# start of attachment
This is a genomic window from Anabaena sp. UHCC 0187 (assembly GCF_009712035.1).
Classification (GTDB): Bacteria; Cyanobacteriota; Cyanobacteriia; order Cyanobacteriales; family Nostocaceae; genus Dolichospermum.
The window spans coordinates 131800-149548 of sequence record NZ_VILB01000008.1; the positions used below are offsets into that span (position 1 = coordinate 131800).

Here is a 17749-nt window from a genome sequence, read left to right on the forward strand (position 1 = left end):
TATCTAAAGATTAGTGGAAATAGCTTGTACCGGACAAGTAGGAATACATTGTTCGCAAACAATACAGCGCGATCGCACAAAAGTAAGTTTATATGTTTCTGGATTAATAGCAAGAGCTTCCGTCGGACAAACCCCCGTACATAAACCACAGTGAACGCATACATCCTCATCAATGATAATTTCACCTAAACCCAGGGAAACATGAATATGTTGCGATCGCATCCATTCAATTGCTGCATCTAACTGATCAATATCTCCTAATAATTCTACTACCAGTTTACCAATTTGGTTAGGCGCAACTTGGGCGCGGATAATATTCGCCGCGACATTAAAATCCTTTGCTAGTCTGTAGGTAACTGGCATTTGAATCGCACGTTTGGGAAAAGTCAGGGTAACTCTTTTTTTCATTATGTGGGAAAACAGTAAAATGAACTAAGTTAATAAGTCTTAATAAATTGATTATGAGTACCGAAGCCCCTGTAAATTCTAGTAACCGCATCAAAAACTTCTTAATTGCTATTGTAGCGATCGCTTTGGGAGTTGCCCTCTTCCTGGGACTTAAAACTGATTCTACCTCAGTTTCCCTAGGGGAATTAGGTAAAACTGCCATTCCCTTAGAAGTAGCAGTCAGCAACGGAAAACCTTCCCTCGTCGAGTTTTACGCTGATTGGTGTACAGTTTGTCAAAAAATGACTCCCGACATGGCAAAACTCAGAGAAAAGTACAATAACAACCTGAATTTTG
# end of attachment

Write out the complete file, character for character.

This is a genomic window from Anabaena sp. UHCC 0187 (assembly GCF_009712035.1).
Classification (GTDB): Bacteria; Cyanobacteriota; Cyanobacteriia; order Cyanobacteriales; family Nostocaceae; genus Dolichospermum.
The window spans coordinates 131800-149548 of sequence record NZ_VILB01000008.1; the positions used below are offsets into that span (position 1 = coordinate 131800).

Here is a 17749-nt window from a genome sequence, read left to right on the forward strand (position 1 = left end):
TATCTAAAGATTAGTGGAAATAGCTTGTACCGGACAAGTAGGAATACATTGTTCGCAAACAATACAGCGCGATCGCACAAAAGTAAGTTTATATGTTTCTGGATTAATAGCAAGAGCTTCCGTCGGACAAACCCCCGTACATAAACCACAGTGAACGCATACATCCTCATCAATGATAATTTCACCTAAACCCAGGGAAACATGAATATGTTGCGATCGCATCCATTCAATTGCTGCATCTAACTGATCAATATCTCCTAATAATTCTACTACCAGTTTACCAATTTGGTTAGGCGCAACTTGGGCGCGGATAATATTCGCCGCGACATTAAAATCCTTTGCTAGTCTGTAGGTAACTGGCATTTGAATCGCACGTTTGGGAAAAGTCAGGGTAACTCTTTTTTTCATTATGTGGGAAAACAGTAAAATGAACTAAGTTAATAAGTCTTAATAAATTGATTATGAGTACCGAAGCCCCTGTAAATTCTAGTAACCGCATCAAAAACTTCTTAATTGCTATTGTAGCGATCGCTTTGGGAGTTGCCCTCTTCCTGGGACTTAAAACTGATTCTACCTCAGTTTCCCTAGGGGAATTAGGTAAAACTGCCATTCCCTTAGAAGTAGCAGTCAGCAACGGAAAACCTTCCCTCGTCGAGTTTTACGCTGATTGGTGTACAGTTTGTCAAAAAATGACTCCCGACATGGCAAAACTCAGAGAAAAGTACAATAACAACCTGAATTTTG